Exploring Git: Tracking branches

When exploring branching in Git, you’ve probably come across the term tracking branch. Or even if you are new to the concept of branching, working with a remote repository should have already exposed you to a tracking branch even if you are not aware.

A tracking branch is a local branch with a direct relationship to a remote branch.

Many developers just refer to tracking branches as local branches.

When we clone a remote repo, the local master branch is automatically setup as a tracking branch for the remote origin/master branch. When a tracking branch is in place, running git status will show you whether your local branch (master) is in-sync with your remote branch (origin/master)

Git Status

Setting up tracking branches

By default, only the remote master branch is visible when we run the git branch command. To view all branches, we need to include the -a flag like so: git branch -a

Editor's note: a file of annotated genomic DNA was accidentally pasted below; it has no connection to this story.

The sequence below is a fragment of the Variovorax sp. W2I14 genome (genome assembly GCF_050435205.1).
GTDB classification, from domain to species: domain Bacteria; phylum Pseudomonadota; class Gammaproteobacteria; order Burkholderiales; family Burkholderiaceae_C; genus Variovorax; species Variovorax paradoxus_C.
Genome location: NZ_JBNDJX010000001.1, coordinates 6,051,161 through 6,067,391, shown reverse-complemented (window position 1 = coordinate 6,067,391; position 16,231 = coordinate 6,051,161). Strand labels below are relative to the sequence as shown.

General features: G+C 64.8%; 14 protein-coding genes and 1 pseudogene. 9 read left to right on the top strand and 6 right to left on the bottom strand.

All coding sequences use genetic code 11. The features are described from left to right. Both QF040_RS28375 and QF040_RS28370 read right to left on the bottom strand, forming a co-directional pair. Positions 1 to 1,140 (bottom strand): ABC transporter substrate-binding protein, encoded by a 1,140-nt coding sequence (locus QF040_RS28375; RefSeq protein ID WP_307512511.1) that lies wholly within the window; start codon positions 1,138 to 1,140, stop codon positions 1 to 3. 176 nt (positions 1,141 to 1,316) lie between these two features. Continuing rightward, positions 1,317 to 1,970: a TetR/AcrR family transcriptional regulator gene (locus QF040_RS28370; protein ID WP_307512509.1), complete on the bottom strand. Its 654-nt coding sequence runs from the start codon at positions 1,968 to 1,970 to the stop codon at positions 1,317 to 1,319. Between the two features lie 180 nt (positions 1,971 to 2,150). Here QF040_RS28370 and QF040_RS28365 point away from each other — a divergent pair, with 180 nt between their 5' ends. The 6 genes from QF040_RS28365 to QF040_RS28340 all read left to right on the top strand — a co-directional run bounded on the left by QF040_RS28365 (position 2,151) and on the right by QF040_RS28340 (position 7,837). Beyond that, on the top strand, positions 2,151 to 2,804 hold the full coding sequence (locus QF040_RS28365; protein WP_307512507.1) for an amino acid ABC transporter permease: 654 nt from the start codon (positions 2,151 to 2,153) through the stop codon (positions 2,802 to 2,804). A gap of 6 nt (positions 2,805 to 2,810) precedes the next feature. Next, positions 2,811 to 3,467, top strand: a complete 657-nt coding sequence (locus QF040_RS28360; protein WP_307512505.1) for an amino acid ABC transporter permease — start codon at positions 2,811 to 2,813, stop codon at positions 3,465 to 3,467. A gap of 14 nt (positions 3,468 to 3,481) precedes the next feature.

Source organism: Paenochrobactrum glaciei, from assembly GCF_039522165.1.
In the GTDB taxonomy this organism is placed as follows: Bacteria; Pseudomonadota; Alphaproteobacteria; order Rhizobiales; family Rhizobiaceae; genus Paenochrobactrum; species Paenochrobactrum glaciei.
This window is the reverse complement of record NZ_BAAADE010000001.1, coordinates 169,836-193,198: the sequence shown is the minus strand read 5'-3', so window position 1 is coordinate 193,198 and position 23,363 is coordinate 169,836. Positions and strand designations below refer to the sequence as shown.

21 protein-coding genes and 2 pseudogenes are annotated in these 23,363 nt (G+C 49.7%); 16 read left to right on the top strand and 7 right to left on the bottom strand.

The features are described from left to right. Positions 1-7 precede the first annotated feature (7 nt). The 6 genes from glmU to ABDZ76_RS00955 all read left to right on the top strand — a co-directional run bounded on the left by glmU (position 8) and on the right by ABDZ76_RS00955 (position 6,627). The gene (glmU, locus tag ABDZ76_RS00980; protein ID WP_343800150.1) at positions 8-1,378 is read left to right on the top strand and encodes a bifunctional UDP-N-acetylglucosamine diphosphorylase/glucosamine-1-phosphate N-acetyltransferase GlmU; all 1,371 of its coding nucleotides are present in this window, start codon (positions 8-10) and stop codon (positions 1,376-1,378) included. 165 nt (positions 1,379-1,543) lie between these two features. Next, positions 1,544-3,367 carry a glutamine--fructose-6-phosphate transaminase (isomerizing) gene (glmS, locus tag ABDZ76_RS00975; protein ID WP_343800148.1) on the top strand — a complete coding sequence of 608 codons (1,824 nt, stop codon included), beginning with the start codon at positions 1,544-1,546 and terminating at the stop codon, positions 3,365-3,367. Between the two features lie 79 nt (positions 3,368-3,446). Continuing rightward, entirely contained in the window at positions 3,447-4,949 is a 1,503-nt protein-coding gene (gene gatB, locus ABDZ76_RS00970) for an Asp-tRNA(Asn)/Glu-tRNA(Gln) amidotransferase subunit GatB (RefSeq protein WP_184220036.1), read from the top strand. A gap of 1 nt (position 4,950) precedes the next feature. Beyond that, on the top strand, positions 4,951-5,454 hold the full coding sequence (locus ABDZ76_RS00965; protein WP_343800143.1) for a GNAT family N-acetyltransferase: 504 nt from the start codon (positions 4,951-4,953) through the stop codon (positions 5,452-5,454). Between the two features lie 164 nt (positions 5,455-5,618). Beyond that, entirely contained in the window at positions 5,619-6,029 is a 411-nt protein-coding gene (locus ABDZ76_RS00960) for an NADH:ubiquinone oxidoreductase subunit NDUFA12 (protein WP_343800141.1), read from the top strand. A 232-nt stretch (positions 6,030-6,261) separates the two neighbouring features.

git branch all

As seen in the above image, our remote repo contains two branches: 1) master and 2) new-feature.

Since the master branch is already being tracked, we would need to manually setup a tracking branch for origin/new-feature. And here are a few ways to do that:

git checkout -b new-feature origin/new-feature

This is almost the same way as creating a new branch except we need to add the name of the remote branch (origin/new-feature) after the local branch (new-feature). Also, this allows you to specify a remote branch name that is different from the tracking branch name.

git checkout —track origin/new-feature

But most of the time, to avoid confusion, we would want the remote and tracking branch to have the same name. And this shortcut does just that.

git checkout my-new-branch

Finally, to accommodate to us lazy developers, this is an even shorter and probably the most common method to setup a tracking branch. Basically, it tells Git to check if there is a remote branch called ‘my-feature’. It will then create a tracking branch with the same name and set it up to track the remote branch.

Now that we have our tracking branches setup, we can start to commit and push changes to our remote branches or pull updates into our local branches.

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